The Ming dynasty porcelain dish, on the other hand, is gorgeous.  The color is amazing, and the process used in the 1400s has not been completely duplicated.  You look at this piece and you feel as if you're looking back in time.

Verdict: Dish 1; Rothko 0

Friday, February 24, 2017

A Passage to a Very Different Part of India

Where: Sackler Gallery

When: through February 12, 2017

This is a collection of photographs of very poor people in a remote part of India.  Galli, the photographer, focuses her work (no pun intended) on women and girls.  One of the first images in the show is one of a young woman with an incredibly intense gaze that I found captivating.

One of the series of photographs on display is of the Belika Mela, a fair for girls; you can't help but wonder what the future is for these young women.

Verdict: It's a small show, but one with some very memorable images.

Thursday, February 23, 2017

Jazz Pictures

Where: National Portrait Gallery

When: through February 20, 2017

Herman Leonard, a protege of Yousef Karsh, took his considerable photographic talents to New York jazz clubs and made them come alive for those who could not visit them.  If you can't smell the smoke, taste the cocktails and hear the music, then that's your failure of imagination.

Perhaps the most interesting portrait is one of Lester Young; it's a still life of a hat, some music and cigarette smoke - very intriguing.

The thing that struck me was how many of these talented musicians died young; it adds an air of melancholy to the show.

Verdict: A fine way for the Portrait Gallery to celebrate the opening of the African American museum.

Wednesday, February 22, 2017

A Little Taste of What Awaits

Where: Smithsonian Castle

When: through January 31, 2017

If, like me, you're still waiting to go to the National Museum of African American History and Culture, seeing a model of the museum will either give you a tiny substitute until you're able to go, or make the waiting all the more excruciating.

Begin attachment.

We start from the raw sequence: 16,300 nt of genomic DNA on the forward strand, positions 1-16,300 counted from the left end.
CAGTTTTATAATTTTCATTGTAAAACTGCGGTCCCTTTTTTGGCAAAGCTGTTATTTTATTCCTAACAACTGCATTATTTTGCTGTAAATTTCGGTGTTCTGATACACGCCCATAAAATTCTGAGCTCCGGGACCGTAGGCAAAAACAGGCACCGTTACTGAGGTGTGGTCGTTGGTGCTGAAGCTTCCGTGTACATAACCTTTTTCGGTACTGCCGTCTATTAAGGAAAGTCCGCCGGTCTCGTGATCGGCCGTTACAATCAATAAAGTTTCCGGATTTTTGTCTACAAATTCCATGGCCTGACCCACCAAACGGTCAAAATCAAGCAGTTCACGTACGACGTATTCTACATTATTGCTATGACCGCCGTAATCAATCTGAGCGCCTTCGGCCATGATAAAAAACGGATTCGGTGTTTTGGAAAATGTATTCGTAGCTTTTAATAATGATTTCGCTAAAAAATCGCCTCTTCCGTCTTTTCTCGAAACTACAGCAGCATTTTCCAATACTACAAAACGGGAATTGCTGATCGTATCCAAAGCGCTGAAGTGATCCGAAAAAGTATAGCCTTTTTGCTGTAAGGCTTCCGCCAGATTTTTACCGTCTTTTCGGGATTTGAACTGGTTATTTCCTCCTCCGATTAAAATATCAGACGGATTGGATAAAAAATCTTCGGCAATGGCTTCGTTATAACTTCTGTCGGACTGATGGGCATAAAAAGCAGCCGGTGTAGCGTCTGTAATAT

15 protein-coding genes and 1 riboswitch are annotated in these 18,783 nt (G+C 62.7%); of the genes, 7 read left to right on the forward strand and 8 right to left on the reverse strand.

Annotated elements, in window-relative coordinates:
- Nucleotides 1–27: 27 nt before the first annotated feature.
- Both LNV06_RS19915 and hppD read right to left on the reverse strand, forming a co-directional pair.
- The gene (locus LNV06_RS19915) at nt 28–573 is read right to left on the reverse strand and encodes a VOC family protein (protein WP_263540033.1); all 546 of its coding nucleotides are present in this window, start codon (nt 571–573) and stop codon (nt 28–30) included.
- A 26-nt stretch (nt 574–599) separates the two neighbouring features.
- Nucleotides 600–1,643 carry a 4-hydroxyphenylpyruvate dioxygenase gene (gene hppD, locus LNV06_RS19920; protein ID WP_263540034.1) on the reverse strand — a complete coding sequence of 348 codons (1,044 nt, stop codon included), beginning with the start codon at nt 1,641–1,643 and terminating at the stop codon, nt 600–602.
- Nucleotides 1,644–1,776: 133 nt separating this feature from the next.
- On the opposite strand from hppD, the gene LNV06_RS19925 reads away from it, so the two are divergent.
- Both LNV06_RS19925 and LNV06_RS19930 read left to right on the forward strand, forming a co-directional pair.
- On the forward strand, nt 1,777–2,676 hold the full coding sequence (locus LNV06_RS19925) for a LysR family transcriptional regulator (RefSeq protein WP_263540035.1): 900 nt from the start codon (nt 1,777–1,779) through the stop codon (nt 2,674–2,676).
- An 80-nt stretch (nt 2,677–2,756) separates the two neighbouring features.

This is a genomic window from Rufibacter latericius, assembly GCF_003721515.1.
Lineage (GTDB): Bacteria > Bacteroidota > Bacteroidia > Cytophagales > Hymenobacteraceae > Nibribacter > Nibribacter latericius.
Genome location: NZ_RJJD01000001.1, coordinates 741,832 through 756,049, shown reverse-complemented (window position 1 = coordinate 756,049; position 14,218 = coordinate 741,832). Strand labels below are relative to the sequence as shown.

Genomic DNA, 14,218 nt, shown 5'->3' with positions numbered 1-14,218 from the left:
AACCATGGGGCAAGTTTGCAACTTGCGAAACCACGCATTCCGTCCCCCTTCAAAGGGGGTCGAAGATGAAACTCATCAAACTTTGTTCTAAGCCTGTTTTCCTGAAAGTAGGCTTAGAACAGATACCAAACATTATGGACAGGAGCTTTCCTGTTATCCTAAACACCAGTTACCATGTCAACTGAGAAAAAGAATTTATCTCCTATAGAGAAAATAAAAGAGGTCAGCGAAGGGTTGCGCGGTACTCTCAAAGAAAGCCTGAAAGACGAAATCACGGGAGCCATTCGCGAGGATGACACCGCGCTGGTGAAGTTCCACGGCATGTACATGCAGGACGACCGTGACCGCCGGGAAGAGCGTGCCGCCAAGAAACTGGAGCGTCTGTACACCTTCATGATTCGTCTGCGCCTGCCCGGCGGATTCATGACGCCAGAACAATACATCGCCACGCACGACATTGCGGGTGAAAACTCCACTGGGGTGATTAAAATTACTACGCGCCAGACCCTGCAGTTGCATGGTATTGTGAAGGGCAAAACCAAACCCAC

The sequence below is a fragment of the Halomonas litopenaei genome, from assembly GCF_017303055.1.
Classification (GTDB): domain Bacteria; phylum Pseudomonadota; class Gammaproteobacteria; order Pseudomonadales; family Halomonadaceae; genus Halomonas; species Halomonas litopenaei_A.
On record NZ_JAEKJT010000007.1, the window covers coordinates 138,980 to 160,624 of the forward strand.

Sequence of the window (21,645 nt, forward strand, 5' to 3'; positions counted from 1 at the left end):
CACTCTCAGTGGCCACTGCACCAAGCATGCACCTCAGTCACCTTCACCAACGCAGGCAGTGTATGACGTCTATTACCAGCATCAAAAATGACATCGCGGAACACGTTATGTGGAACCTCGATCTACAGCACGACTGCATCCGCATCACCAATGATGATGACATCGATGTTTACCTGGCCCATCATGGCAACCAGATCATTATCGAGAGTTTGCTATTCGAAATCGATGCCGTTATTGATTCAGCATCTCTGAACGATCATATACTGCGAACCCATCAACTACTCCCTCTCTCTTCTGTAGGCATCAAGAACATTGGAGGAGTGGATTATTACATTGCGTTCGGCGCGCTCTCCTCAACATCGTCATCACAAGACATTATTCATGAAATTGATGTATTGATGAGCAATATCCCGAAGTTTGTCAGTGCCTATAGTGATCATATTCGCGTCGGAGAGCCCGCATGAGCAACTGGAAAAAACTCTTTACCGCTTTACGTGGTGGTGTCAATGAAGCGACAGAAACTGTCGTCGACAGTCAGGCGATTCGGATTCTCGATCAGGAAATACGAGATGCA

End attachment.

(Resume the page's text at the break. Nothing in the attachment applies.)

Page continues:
For me, I was able to savor it as a preview of coming attractions, as I have a ticket to see the museum in April!  Expect a blog post on my experience, obviously.

Verdict: Great or awful, depending on your point of view.

Tuesday, February 21, 2017

You Are There

Where: Museum of African Art

When: through January 31, 2017

I don't believe I'd ever been to an exhibit of "sound art" before, but I'm quite happy to hear more.  The Museum of African Art specifically commissioned this piece, which features sounds from a market in Lagos, Nigeria (over 5,000 miles away), played in a small room.  You feel surrounded by the sounds of people buying and selling, and since I experienced it (hard to say I saw it, since there's nothing to see) right after going to the Turquoise Mountain show in the International Gallery, I had no problem imagining the scene.

Verdict: Great fun, and very easy to add on to another show.

Monday, February 20, 2017

Afghan Craft Fair

Where: Ripley Center International Gallery

When: through October 29, 2017

Ordinarily, I wouldn't visit or blog about a show closing so far in the future, but when I went, the closing date was January 29, 2017.  Not sure if the website had (or has) a typo or if the stay has been extended, but, assuming you really do still have time to see this show, take advantage of that opportunity.

The International Gallery is set up as an open-air market (minus the open air, of course).  Elaborate carving greets you as you enter, and, best of all, you can touch it!  Tactile exhibits are my favorite, but they are very rare.

I love this quote from one of the artists, Sughra Hussainy, "I believe that while the body needs food to live, the soul needs art."  You'll see beautiful calligraphy and beautiful painting.  There's so much to see, that it's hard to single any one thing out, but I think I was most struck by Nasser Mansouri's latticework, which reminded me of Frank Lloyd Wright's designs.

Verdict: See this show and step into another world.

Saturday, February 4, 2017

Virginia Dwan, You Have a Lot to Answer For

Where: National Gallery of Art

When: through January 29, 2017

I realize I'm blogging about an exhibit that's already closed, but if you missed this one, count yourself lucky.

I had never heard of Virginia Dwan before, but it turns out she encouraged a lot of people whose art I do not like.  So thanks for nothing, Virginia!  She had two galleries: one in LA that exhibited NY and European works, and one in NY that exhibited works from LA.  I like the idea of providing people access to works they wouldn't ordinarily see; I just object to what those works were.